Being creative can be hard work. Arif Haq, Director of Brand Learning at TwentyFirstCenturyBrand, often sees people stumbling at the first post. “Self-censoring: that little voice that says, 'That's not really a good idea or you’re not very good,’ is a major problem”, he explains. To think innovatively, you must feel safe to air your ideas — no matter how spontaneous or far-fetched. “In the early stages of creative processes, you have to give yourself permission to have stupid or half-baked ideas, and critically, get them out and talk them over with other people,” he adds. “An idea might come out of someone's mouth and sound ridiculous… but then someone else comes in and builds on it or challenges it, and magically this process happens.”
Haq’s three-hour masterclass Creative Collider is a fast-paced workshop over Zoom designed to enlarge and encourage your creative capabilities. Here, he explains why the collision of seemingly unconnected ideas will boost your innovative thinking, ensuring that you’ll never get stuck in a rut again.
Disrupt the familiar
“Your brain is a pattern-making machine,” Haq explains. “It wants to do the thing it did yesterday. It just wants to repeat things, because it's trying to conserve its energy and its power for things that really matter, like running away from a sabre-toothed tiger.” This autopilot mode might be useful at times — tigers or not — but it’s deadening for creativity. “The brain’s general bias when you're thinking about creativity is to think about things that have already been done before: what ideas you already have, or things you might have done in the past that that failed and compare it against that,” Haq says, adding that because the unfamiliar is harder to benchmark, it’s all too easily dismissed.
The answer, he thinks, is to introduce something that disrupts the usual order of things. “A random provocation or something new, thrown in like a grenade, can have the ability to reboot your brain creatively. You're so lost by it, all your references for how you should think about this are forced out the window.” He likens the process to that of a river that runs through the same channels, deepening year after year as the route becomes entrenched. What these provocations — these “sticks of dynamite” do — is open up new tributaries, diverting your thinking along new avenues.
Find new lenses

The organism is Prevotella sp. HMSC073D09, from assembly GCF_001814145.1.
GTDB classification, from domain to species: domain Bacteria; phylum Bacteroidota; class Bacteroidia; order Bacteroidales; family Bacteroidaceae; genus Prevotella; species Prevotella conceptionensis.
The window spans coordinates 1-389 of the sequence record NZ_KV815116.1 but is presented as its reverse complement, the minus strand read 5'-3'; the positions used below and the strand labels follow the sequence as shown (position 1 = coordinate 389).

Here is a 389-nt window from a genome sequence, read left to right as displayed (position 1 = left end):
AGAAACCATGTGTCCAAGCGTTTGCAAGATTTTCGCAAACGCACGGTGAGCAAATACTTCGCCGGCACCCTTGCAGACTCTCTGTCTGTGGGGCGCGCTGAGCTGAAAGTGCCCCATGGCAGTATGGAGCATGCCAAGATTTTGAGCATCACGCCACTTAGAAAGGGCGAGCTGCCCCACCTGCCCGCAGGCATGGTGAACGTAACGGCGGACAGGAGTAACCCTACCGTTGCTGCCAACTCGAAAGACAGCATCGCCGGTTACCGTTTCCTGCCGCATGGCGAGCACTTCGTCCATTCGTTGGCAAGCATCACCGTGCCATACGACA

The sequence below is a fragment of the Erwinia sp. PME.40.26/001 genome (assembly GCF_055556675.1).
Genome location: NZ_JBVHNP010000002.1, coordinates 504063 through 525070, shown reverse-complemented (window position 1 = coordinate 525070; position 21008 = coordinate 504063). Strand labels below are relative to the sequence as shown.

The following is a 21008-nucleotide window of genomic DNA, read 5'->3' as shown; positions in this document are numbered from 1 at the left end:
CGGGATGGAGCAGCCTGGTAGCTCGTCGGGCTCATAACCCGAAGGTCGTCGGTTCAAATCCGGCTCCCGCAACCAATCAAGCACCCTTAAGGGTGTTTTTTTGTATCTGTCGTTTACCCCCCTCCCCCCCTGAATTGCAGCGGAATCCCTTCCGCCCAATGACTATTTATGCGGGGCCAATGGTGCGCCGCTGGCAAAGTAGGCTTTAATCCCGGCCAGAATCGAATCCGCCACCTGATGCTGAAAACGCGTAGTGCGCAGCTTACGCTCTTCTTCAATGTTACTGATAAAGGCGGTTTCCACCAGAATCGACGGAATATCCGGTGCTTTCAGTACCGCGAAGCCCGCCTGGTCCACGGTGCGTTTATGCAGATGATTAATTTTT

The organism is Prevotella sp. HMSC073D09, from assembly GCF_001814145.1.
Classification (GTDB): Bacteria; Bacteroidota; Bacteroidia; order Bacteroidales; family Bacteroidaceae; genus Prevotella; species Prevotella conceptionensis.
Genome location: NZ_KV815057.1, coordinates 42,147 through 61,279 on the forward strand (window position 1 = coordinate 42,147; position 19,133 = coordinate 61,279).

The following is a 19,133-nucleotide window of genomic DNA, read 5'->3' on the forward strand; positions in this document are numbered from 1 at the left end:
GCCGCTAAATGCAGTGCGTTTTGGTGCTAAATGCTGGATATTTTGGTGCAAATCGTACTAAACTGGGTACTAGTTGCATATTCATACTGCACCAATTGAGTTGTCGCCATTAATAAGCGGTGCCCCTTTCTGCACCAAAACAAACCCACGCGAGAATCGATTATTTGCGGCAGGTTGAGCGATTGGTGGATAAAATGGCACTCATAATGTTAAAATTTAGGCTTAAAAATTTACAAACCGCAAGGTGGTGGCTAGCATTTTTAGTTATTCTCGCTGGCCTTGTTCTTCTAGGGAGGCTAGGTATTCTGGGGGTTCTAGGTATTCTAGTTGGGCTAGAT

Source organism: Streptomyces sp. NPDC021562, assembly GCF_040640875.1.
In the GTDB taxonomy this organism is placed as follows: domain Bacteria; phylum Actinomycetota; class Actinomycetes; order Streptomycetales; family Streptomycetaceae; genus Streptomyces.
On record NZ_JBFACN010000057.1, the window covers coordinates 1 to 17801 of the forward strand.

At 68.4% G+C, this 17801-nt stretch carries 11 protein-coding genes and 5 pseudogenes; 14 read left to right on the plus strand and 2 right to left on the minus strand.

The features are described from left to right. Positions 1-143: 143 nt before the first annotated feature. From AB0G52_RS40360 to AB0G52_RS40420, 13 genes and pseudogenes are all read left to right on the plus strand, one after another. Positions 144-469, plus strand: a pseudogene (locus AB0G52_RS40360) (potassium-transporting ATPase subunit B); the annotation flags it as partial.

What exactly do those grenades or sticks of dynamite look like? How do you go about the tricky business of disruption? For Haq, it’s all about introducing unexpected stimuli. “Our brain craves binary thinking, to see everything in the world, ideally, in black and white or… this box or that box.” One of the downsides of this is the number of blindspots it creates: “our assumptions, for example, about people, like how people talk, what colour they are, what gender they are, what types of clothes they wear…Those assumptions can make fools of us in our personal lives, for the reasons that we know. But in our creative, professional lives, they make us less creative too.”
When it comes to briefs, he says, often the person delivering the brief will be bringing in their own formulaic stories or assumptions too. “Our role as creatives is to challenge those assumptions; bringing novelty into the familiar forces us to look at things in a different way.” Adding in more viewpoints will aid this.
Absorb something unfamiliar to you
A good way of introducing randomness or elements of unfamiliarity is through the way you consume media. Haq suggests that an initial, easy way to do this is to change the way you approach reading the daily newspaper. When you pick it up, he says, make yourself turn to a section you’d normally skip. Find sport boring? Read that section forensically. Not into fashion? See what you can learn from a trend report. “It will provoke a thought, or a reaction in your mind that you wouldn't have otherwise had, that will be useful in terms of introducing a new way of thinking,” Haq says. Often these ideas will then be simmering at the back of your head. Sometimes they might even provide unexpected solutions. Other similar exercises involve listening to podcasts you’d normally ignore, watching a film you think you’ll dislike, or trying to reach beyond your own ‘filter bubble’ by following people on social media whose views you disagree with.
All of these approaches boil down to something fundamental about how you view the world. The more absorbent you are, and the more interest you take in disparate ideas and approaches and perspectives, the more source material you have to draw on. “The creative mind is one that isn't childish, but is childlike,” Haq adds. It’s a way of existing where your antenna is always twitching, or your aperture is wide open.” If you’re still struggling though, there are all sorts of tools that can help too. Haq recommends Brian Eno’s Oblique Strategies: a set of 100 cards featuring prompts and questions (e.g. “do the words need changing?” or “question the heroic approach”) designed to disrupt stale thinking. After all, if they worked for David Bowie, who worked with Eno to encourage his own creativity, they might just work for you too.
D&AD’s three-hour Creative Collider Masterclass (conducted over Zoom) is a carefully curated brainstorming workshop to help build brilliant ideas through the power of collision. Sign up here. You can also explore do at your own pace courses here, as well as upcoming in-person and online teaching here.